Graeme Hopkins – Graeme came in third in the Great Designer Search. (Check out the Great Designer Search page if you have no idea what I'm talking about.) During his interview for the final portion of the GDS (we brought the three finalists to the Wizards offices for the last challenge), Graeme had such a good interview that before the weekend was over, he was offered a job in the digital department, where he still works today. Luckily, they let us borrow him from time to time to do design. I am never unhappy to have Graeme on one of my design teams. He always delivers in spades. Rise of the Eldrazi was no exception. (And I can't wait to show off some of his cool stuff for "Shake" next year.)

Devin Low – This was Devin's last design team. He has gone on to do design for another company. While Devin was the Head Developer before he left, we made plenty of use of him on design teams. In fact, one of my regrets is that I never got him to lead a design team. (He almost led the design for Eventide, but circumstances didn't work out.) Both Devin and Aaron are what we call cross-hitters in that they are capable of leading either a design or development team. Cross-hitters are few and far between. I miss working with Devin. It's kind of bittersweet to me that this was his final design team. Luckily, it does him proud.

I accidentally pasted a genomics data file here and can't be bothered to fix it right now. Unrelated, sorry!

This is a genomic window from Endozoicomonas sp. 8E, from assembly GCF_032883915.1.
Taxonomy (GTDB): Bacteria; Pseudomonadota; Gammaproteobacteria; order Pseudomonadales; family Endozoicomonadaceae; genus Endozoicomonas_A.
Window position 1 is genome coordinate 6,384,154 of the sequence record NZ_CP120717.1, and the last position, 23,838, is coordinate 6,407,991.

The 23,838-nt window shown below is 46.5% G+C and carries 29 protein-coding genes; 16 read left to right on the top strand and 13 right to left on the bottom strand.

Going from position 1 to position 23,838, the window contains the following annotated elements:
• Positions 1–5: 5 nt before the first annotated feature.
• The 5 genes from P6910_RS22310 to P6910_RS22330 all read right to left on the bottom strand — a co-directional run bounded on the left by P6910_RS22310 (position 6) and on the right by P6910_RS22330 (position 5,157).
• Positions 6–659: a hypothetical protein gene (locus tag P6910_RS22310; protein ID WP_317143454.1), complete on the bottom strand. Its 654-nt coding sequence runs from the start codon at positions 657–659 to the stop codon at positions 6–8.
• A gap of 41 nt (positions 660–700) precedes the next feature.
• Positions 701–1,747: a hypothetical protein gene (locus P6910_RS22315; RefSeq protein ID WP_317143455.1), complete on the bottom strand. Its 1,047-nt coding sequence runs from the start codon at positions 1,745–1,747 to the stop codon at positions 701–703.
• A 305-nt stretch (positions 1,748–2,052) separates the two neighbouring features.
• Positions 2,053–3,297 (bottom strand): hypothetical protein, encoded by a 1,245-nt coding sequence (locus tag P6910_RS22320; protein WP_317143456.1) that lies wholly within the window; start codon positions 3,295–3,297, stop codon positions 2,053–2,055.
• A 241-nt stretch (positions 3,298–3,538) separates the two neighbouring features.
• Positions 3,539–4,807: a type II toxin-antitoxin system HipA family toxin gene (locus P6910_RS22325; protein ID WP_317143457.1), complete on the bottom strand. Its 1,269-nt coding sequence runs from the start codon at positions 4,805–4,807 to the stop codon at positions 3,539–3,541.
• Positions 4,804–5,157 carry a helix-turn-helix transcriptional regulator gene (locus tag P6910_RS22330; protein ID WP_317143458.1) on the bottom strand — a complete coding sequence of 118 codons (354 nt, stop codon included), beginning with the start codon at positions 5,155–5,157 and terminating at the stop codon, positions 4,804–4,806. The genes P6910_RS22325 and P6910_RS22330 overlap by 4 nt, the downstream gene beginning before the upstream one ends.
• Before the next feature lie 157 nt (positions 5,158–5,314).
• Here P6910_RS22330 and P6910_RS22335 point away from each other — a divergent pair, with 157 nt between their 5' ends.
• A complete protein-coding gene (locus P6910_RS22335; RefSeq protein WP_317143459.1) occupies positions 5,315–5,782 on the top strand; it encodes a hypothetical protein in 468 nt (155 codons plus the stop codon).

Gregory Marques – Like Devin, Greg has gone on to design elsewhere. Like Aaron, Greg got his start on the Fifth Dawn design team. The biggest difference was that Greg didn't even work for Wizards at the time. (You can read all about it from Greg in this article.) Interestingly, Greg ended up getting hired at Wizards, but not through Magic. While his day job was designing new games, he had a little time for Magic design. Rise of the Eldrazi made good use of his design skills.